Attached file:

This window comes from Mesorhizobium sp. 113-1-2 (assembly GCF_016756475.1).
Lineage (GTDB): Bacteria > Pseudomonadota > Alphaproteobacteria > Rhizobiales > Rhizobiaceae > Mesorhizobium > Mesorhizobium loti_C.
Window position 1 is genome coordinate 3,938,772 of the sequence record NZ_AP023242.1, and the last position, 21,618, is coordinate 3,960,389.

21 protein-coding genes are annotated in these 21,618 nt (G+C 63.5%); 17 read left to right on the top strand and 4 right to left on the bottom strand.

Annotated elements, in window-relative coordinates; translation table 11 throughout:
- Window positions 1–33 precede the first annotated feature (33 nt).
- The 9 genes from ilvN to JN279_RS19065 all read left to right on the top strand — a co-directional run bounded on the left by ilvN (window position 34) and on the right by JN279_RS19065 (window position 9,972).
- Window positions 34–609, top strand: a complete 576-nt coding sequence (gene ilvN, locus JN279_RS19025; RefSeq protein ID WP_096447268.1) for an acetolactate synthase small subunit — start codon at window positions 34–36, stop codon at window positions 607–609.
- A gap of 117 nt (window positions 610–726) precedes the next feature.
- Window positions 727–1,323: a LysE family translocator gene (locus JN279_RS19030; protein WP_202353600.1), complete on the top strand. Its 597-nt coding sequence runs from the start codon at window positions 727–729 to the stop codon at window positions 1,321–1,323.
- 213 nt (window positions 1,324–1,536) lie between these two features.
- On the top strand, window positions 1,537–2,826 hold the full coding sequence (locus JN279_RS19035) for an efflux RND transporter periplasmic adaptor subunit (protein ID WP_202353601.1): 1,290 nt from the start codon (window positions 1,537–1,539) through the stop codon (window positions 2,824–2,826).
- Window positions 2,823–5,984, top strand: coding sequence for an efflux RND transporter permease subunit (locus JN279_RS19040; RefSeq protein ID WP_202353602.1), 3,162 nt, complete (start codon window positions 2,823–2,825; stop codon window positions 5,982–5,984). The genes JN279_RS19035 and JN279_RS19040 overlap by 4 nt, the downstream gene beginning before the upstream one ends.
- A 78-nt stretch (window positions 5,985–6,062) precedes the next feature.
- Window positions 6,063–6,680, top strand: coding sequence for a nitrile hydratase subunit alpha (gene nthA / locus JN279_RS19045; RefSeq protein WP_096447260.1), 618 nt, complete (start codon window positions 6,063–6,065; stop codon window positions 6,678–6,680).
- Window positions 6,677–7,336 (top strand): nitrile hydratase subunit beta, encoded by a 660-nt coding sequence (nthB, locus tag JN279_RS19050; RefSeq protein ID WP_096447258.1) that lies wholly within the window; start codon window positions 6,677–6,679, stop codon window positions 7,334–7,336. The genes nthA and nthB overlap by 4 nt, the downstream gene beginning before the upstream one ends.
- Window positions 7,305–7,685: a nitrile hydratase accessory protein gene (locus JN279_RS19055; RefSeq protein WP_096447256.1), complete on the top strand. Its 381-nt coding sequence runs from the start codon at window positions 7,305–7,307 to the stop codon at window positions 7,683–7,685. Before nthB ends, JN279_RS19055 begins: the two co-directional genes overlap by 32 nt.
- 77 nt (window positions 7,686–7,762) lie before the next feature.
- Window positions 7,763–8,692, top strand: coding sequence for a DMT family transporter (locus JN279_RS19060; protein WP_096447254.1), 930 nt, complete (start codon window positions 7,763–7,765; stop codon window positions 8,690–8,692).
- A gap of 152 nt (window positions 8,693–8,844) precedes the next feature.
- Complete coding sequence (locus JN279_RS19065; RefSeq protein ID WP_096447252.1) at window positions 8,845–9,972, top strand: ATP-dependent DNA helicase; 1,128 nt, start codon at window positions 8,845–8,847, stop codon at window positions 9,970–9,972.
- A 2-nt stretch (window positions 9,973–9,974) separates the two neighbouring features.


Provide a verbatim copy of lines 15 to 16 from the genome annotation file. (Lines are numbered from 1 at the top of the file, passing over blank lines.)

- Window positions 6,063–6,680, top strand: coding sequence for a nitrile hydratase subunit alpha (gene nthA / locus JN279_RS19045; RefSeq protein WP_096447260.1), 618 nt, complete (start codon window positions 6,063–6,065; stop codon window positions 6,678–6,680).
- Window positions 6,677–7,336 (top strand): nitrile hydratase subunit beta, encoded by a 660-nt coding sequence (nthB, locus tag JN279_RS19050; RefSeq protein ID WP_096447258.1) that lies wholly within the window; start codon window positions 6,677–6,679, stop codon window positions 7,334–7,336. The genes nthA and nthB overlap by 4 nt, the downstream gene beginning before the upstream one ends.